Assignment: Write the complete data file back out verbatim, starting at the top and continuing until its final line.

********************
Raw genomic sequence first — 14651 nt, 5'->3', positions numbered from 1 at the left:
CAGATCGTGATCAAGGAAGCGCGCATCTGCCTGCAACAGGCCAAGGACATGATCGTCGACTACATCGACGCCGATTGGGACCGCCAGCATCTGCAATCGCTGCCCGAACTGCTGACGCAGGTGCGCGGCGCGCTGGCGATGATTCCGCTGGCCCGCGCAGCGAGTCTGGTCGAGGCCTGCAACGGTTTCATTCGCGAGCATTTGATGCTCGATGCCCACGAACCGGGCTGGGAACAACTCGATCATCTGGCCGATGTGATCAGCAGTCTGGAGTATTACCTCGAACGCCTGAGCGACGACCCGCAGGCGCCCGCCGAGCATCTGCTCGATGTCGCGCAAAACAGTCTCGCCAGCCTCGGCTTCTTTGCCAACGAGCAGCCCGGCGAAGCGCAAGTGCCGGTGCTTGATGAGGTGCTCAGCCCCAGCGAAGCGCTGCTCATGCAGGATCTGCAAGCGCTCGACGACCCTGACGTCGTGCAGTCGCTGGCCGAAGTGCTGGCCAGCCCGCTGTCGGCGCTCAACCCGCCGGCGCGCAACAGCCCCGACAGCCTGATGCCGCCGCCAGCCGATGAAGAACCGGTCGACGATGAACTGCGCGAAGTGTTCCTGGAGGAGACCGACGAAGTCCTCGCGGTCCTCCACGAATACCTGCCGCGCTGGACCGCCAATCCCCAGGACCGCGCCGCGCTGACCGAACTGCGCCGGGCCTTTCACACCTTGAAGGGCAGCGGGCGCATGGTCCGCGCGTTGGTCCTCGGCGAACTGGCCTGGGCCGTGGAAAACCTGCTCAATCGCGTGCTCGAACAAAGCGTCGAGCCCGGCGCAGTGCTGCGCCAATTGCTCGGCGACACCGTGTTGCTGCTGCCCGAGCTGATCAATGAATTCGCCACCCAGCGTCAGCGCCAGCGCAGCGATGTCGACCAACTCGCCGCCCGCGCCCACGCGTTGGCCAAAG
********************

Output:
Raw genomic sequence first — 14651 nt, 5'->3', positions numbered from 1 at the left:
CAGATCGTGATCAAGGAAGCGCGCATCTGCCTGCAACAGGCCAAGGACATGATCGTCGACTACATCGACGCCGATTGGGACCGCCAGCATCTGCAATCGCTGCCCGAACTGCTGACGCAGGTGCGCGGCGCGCTGGCGATGATTCCGCTGGCCCGCGCAGCGAGTCTGGTCGAGGCCTGCAACGGTTTCATTCGCGAGCATTTGATGCTCGATGCCCACGAACCGGGCTGGGAACAACTCGATCATCTGGCCGATGTGATCAGCAGTCTGGAGTATTACCTCGAACGCCTGAGCGACGACCCGCAGGCGCCCGCCGAGCATCTGCTCGATGTCGCGCAAAACAGTCTCGCCAGCCTCGGCTTCTTTGCCAACGAGCAGCCCGGCGAAGCGCAAGTGCCGGTGCTTGATGAGGTGCTCAGCCCCAGCGAAGCGCTGCTCATGCAGGATCTGCAAGCGCTCGACGACCCTGACGTCGTGCAGTCGCTGGCCGAAGTGCTGGCCAGCCCGCTGTCGGCGCTCAACCCGCCGGCGCGCAACAGCCCCGACAGCCTGATGCCGCCGCCAGCCGATGAAGAACCGGTCGACGATGAACTGCGCGAAGTGTTCCTGGAGGAGACCGACGAAGTCCTCGCGGTCCTCCACGAATACCTGCCGCGCTGGACCGCCAATCCCCAGGACCGCGCCGCGCTGACCGAACTGCGCCGGGCCTTTCACACCTTGAAGGGCAGCGGGCGCATGGTCCGCGCGTTGGTCCTCGGCGAACTGGCCTGGGCCGTGGAAAACCTGCTCAATCGCGTGCTCGAACAAAGCGTCGAGCCCGGCGCAGTGCTGCGCCAATTGCTCGGCGACACCGTGTTGCTGCTGCCCGAGCTGATCAATGAATTCGCCACCCAGCGTCAGCGCCAGCGCAGCGATGTCGACCAACTCGCCGCCCGCGCCCACGCGTTGGCCAAAG